A few days later the CO was in a right flap, it appeared he had a message from the docks saying that his Mercedes car was there ready for collection, well from what his clerk told us he tried to disown it but was told, it was down to him and he had to collect it. Well his driver went over and brought it back now he had in his possession a bit of rather expensive loot that he did not know what to do with, and as he had been threatening all men with a fate worse than death for looting he was now the worse offender. Well he decided to sell it and put the money into Battalion funds so that if anything happened at a later stage he could say he did not profit from it. So ended 1 Para’s involvement in the Suez invasion of 1956.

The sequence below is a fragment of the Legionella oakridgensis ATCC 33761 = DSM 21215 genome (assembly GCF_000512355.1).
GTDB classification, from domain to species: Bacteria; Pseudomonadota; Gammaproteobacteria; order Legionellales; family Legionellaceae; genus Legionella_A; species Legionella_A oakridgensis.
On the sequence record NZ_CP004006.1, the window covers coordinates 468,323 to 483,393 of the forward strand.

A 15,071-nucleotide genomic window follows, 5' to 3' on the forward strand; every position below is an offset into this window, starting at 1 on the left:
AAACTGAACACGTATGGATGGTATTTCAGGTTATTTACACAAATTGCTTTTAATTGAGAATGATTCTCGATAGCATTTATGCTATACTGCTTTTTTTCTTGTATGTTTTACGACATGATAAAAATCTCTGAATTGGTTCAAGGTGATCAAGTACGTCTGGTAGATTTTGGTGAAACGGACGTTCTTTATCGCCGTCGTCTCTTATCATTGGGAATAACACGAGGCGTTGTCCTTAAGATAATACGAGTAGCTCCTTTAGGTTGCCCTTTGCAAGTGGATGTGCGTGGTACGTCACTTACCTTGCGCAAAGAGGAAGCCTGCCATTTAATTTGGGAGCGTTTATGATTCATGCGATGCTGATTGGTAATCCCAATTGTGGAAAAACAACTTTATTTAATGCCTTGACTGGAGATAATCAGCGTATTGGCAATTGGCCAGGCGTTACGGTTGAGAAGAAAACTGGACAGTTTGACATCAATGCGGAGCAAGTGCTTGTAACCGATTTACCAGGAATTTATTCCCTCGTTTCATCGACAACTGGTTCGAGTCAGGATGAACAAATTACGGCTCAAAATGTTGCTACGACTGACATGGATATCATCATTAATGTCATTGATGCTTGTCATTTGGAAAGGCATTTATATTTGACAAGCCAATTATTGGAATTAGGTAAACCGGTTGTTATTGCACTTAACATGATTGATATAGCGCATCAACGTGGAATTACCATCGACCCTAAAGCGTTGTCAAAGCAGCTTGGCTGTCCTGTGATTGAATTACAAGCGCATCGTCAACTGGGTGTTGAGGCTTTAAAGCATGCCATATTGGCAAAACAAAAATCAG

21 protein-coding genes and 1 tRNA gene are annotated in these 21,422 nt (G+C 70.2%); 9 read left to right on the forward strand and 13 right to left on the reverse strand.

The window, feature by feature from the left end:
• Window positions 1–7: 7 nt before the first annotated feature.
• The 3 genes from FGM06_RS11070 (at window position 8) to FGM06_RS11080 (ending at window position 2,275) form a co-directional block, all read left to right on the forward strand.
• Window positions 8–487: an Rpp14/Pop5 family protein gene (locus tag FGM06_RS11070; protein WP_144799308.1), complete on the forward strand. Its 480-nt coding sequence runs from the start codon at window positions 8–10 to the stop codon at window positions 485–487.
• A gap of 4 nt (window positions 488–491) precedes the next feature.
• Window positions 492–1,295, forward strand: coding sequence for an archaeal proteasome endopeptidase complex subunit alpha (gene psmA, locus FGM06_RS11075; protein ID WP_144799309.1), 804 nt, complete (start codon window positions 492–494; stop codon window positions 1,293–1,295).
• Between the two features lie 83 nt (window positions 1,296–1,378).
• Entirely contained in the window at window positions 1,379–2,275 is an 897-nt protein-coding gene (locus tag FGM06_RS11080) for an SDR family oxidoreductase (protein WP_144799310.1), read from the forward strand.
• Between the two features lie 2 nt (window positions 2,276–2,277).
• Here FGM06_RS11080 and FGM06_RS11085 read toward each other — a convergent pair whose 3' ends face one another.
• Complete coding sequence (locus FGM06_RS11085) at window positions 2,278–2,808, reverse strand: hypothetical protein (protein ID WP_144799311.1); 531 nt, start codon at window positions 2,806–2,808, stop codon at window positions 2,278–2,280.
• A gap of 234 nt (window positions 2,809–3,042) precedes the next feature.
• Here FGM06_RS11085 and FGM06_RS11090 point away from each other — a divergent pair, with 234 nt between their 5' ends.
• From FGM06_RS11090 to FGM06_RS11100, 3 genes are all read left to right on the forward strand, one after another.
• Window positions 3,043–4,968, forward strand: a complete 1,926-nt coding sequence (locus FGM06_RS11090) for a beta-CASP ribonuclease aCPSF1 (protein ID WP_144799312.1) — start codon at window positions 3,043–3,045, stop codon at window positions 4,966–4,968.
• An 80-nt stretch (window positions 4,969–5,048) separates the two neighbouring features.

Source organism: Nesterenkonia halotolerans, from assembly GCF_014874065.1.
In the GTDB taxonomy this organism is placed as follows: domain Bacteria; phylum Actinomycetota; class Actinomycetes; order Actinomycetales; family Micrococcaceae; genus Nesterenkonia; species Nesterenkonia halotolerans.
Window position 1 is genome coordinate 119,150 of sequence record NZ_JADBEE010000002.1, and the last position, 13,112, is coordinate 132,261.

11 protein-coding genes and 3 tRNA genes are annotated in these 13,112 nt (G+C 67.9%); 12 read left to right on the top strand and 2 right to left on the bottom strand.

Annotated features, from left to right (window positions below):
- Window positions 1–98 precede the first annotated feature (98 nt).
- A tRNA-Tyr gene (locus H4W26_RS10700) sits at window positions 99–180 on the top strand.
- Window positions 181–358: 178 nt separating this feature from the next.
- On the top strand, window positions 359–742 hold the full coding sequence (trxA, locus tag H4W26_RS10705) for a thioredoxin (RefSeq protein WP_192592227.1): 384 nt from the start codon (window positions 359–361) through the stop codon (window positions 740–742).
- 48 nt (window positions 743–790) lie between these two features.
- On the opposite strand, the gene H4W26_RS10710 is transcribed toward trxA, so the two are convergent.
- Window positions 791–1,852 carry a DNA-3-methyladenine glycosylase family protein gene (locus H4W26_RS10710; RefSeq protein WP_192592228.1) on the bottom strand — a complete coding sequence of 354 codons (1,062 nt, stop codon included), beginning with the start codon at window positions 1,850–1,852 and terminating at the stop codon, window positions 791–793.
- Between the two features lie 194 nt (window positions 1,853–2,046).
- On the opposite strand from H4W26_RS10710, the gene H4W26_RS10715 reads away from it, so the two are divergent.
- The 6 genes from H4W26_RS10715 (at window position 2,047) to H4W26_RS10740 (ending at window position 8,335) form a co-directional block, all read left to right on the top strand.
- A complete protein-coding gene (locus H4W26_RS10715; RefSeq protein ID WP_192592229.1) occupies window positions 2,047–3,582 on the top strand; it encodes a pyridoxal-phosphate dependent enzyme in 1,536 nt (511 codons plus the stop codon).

Reunion Pictures
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To find out more about the British Paras one only has to visit these Excellent Sites:
EX RED DEVILS WORLDWIDE ABNSCOT Parachute Assoc. Scotland
rapc Royal Army Pay Corps. SAMA-82 Great coverage of the Falkland Islands Campaign .